Micheál Donoghue and Galway left searching for answers

Losing manager says his team were ‘below par’ against ‘deserving winners’ Limerick

Jonathan Glynn after Galway’s All-Ireland final defeat to Limerick. Photograph: Bryan Keane/Inpho

Jonathan Glynn after Galway’s All-Ireland final defeat to Limerick. Photograph: Bryan Keane/Inpho

 

Micheál Donoghue steps forward to speak about what Galway people understandably believed was past. The inexplicable hurt, the misery that comes from playing beneath themselves when it really matters.

What they presumed was no longer theirs to own. Donoghue has built a team around Joe Canning of powerful, slick-moving hurlers seemingly poised to repeat the greatness required to retain Liam MacCarthy, just like maroon men of 1988.

Instead, then came the Galway hurlers everyone witnessed pre-2017, swinging from brilliance to inaccuracy, especially when faced by manic young Limerick players.

The same question is asked as many ways there is possible in seven minutes without stating the obvious: Why?

Why so many “uncommon errors”? Why did the hurler-of-the-year-in-waiting, Pádraic Mannion, cough up a wealth of possession? Why couldn’t they engineer the scores that cloaked all other issues this summer?

“We were just below par,” responded Donoghue. And he does not know the answer. “Training had gone well for the last two weeks. We were in good form coming up this morning but . . . Look, it’s disappointing when it doesn’t go well on the big day but we have to take it on the chin.”

There had been warnings. Those in direct contact to the panel freely stated Galway were cruising in third gear. See how they blitzed Clare, yet couldn’t turn a substantial lead and clear dominance into comfortable victory.

“Everything . . . we just seemed to struggle to get into it. Sometimes games go like that.”

Total capitulation was salvaged by a string of Canning strikes before Conor Whelan’s goal lit the fire; the last gift in this great hurling year, a fitting conclusion to an otherwise insipid All-Ireland final.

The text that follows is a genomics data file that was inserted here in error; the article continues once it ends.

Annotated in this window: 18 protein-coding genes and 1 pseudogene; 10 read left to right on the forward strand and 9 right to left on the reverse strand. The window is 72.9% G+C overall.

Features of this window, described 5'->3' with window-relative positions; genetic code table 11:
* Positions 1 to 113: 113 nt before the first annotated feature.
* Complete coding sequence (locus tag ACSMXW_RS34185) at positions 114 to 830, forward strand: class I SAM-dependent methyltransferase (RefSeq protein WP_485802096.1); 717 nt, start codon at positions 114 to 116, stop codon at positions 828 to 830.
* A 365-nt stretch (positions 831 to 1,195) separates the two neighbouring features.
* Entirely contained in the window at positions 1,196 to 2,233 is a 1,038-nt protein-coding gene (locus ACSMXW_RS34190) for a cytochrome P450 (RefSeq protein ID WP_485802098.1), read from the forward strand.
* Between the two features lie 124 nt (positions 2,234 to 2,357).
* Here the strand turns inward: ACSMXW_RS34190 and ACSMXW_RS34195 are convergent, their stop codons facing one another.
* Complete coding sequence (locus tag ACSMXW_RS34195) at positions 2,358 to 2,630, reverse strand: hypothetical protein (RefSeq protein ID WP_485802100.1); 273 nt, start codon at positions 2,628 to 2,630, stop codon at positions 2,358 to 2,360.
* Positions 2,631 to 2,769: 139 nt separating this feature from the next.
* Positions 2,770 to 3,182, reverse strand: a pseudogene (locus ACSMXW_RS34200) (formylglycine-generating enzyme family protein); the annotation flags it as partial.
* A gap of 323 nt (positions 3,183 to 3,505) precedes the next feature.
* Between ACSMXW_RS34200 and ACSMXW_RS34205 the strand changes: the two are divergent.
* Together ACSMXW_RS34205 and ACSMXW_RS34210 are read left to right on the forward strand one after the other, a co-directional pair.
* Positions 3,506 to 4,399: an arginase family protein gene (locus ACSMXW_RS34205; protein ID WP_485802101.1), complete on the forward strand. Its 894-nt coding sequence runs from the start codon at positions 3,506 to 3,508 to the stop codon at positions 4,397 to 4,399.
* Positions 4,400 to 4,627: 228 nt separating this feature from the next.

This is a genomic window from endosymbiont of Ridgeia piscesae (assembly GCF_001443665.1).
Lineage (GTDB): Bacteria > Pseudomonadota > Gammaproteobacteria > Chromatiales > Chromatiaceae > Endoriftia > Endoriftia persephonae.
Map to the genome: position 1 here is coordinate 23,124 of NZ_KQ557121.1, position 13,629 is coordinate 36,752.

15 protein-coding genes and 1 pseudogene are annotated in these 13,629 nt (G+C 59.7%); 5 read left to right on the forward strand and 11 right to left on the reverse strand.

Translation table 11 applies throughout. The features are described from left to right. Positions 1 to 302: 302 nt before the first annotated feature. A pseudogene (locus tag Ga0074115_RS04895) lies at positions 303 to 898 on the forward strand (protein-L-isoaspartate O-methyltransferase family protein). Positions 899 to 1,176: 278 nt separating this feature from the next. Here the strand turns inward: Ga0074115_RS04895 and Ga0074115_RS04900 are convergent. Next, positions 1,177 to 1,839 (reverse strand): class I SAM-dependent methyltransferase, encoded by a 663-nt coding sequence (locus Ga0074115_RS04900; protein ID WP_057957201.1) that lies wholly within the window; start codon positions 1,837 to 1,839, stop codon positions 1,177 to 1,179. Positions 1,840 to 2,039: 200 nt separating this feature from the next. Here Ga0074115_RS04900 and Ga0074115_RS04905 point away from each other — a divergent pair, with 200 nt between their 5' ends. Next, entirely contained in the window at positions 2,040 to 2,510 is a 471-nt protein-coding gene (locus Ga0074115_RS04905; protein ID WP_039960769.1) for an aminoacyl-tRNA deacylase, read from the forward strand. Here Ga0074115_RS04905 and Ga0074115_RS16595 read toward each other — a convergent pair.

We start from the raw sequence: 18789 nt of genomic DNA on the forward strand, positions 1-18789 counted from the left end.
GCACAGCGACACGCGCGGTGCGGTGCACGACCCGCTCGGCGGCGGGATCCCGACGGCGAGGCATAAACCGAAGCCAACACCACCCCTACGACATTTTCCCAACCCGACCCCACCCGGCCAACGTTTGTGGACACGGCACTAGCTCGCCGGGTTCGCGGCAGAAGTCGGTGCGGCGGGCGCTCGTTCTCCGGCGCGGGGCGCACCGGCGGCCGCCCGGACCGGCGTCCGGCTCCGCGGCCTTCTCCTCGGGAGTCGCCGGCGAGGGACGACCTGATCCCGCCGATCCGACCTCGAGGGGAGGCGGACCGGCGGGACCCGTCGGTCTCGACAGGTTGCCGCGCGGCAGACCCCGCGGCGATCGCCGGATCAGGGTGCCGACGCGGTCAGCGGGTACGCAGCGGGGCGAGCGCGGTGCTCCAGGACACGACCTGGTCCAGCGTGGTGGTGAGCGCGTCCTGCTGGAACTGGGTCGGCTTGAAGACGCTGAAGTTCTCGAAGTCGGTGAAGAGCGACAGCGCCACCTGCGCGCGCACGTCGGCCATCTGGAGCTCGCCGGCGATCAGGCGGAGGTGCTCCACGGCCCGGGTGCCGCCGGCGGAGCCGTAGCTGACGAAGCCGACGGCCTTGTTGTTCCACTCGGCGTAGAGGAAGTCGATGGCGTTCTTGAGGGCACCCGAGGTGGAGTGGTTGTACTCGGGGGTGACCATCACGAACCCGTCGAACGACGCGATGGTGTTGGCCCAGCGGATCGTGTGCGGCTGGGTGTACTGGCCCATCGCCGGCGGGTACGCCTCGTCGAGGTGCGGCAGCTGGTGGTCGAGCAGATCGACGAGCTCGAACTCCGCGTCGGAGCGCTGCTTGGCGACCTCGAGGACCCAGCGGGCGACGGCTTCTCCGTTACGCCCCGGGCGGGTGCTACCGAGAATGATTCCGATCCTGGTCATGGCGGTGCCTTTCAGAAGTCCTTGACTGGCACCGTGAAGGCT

“Limerick got the big scores when they really needed them but our boys fought to the end,” said Donoghue. “Really proud of them. Limerick had the edge on us the whole day. Deserving winners.”

Maybe it was all the games. Nine matches – including two dances with Kilkenny to win Leinster then Clare over double extra time periods – or the two-week build-up to mend creaking bodies.

“I’m not going to make any excuses. My thoughts on the players isn’t going to be any different . . . I have no doubt they are going to bounce back again. We take it on the chin, we have no choice, we just move on.”

Stunned by unfamiliar lights, Limerick froze on 2-15 after Tom Morrissey unburdened Gearóid McInerney (was he fit enough?) in an act of blatant larceny that had the usually regal centre-back like a man clinging to the door of his own accelerating vehicle.

“But I thought we brought it back,” continued Donoghue . “The third goal was the killer.”

Galway were pick-pocketed several times while attempting to hand pass from their own territory. Shane Dowling has arrived late into championship cauldrons all season to make a difference. This third stamp on Galway’s desperate showing made it an eight-point game, yet somehow Canning’s slicing stick play reduced matters to nothing.

Whelan’s catch-and-shoot goal left five between them. Canning’s bullet free made it a two-point game. But when Niall Burke reduced the score to the minimum Graeme Mulcahy shook Limerick out of a historic trance.

His was their first point in 33 minutes. It proved enough.

“Anything we’ve asked of these lads since we came in,” Donoghue concluded, “they have been top notch. They have been one of the top teams because they have been knocking on the door for so long. Obviously last year we made the breakthrough, which was massive. There is a lot of learnings we can take from the year, particularly early on and how we prepared for the year.”

So, clearly, not everything went according to plan.

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